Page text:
James McPherson's Media & Politics Blog

Observations of a patriotic progressive historian, media critic & former journalist


  • By the author of The Conservative Resurgence and the Press: The Media’s Role in the Rise of the Right and of Journalism at the End of the American Century, 1965-Present. A former journalist with a Ph.D. in journalism, history and political science, McPherson is a past president of the American Journalism Historians Association and a board member for the Northwest Alliance for Responsible Media.

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Women lose ground in Congress for 1st time since 1978

Posted by James McPherson on November 18, 2010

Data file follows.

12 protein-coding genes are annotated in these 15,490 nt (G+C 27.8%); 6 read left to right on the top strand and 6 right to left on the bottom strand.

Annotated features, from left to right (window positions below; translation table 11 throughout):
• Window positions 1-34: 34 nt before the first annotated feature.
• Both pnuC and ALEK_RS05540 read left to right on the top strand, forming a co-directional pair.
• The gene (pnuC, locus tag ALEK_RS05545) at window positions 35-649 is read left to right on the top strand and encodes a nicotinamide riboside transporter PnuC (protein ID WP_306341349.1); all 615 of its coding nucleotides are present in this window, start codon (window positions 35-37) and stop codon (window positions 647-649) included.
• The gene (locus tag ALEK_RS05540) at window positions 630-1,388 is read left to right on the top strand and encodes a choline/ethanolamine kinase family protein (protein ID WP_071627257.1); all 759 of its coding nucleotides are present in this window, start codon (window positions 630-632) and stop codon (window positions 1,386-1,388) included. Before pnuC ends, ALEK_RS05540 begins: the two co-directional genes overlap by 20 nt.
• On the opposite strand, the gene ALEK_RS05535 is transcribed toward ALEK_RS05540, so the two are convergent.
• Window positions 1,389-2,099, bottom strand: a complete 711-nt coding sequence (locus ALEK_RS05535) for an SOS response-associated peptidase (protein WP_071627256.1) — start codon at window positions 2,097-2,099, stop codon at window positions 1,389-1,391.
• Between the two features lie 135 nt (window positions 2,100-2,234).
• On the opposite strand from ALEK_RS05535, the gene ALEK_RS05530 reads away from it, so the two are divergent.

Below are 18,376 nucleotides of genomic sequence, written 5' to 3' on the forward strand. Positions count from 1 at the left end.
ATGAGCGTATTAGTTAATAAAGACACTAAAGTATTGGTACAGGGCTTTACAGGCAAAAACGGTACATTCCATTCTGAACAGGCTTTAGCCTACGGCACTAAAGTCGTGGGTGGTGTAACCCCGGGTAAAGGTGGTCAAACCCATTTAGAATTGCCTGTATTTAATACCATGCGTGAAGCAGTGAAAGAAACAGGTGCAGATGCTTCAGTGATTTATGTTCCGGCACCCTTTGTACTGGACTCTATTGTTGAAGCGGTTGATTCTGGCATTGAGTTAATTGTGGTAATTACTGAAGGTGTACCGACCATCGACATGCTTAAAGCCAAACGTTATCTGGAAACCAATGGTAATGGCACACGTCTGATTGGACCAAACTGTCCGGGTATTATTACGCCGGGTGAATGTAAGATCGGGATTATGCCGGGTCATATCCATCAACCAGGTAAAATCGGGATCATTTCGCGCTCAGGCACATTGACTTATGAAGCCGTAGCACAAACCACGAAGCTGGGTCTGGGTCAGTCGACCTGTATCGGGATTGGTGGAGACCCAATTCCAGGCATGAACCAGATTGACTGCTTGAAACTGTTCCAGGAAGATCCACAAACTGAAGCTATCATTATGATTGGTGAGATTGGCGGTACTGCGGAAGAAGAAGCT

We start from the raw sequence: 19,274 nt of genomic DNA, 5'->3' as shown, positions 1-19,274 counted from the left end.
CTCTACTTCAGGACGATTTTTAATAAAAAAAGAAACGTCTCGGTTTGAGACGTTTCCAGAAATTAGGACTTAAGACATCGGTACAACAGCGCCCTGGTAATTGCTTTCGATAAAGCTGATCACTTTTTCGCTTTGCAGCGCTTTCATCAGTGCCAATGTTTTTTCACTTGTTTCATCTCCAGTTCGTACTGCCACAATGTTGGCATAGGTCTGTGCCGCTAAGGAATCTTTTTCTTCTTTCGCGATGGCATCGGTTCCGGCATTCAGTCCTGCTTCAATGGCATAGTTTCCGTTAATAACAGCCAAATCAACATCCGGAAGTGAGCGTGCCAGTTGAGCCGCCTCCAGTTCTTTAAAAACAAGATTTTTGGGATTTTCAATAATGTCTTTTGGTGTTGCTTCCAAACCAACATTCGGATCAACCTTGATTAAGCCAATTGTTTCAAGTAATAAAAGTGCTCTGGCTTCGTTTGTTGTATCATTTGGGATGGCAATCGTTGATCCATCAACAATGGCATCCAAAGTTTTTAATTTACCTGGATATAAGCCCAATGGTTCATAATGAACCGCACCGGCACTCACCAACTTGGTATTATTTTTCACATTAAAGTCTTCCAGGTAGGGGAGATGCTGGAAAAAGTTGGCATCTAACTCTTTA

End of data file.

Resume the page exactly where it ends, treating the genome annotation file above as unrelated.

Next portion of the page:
It’s official. Even if Ann Marie Buerkle holds on to her narrow lead in New York, and despite the stunning write-in victory of Lisa Murkowski in Alaska, with the concession of Melissa Bean in Illinois, Congress will see a net loss in the number of female members for the first time since Rosalynn Carter was first lady.

It will also be the first decrease since a year after Indiana became the 35th and last state to ratify the failed Equal Rights Amendment (though one of the fears used to kill the ERA has come to fruition, anyway–we now do have women soldiers being killed in battle).

The United States has a dismal record overall on the percentage of women in its national leadership, ranking about 70th among the world’s nations and trailing such countries as Cuba, Afghanistan and Rwanda. Thirty-one of the 192 U.N. member nations have women at the head of their governments: 10 presidents, 11 prime ministers and three queens.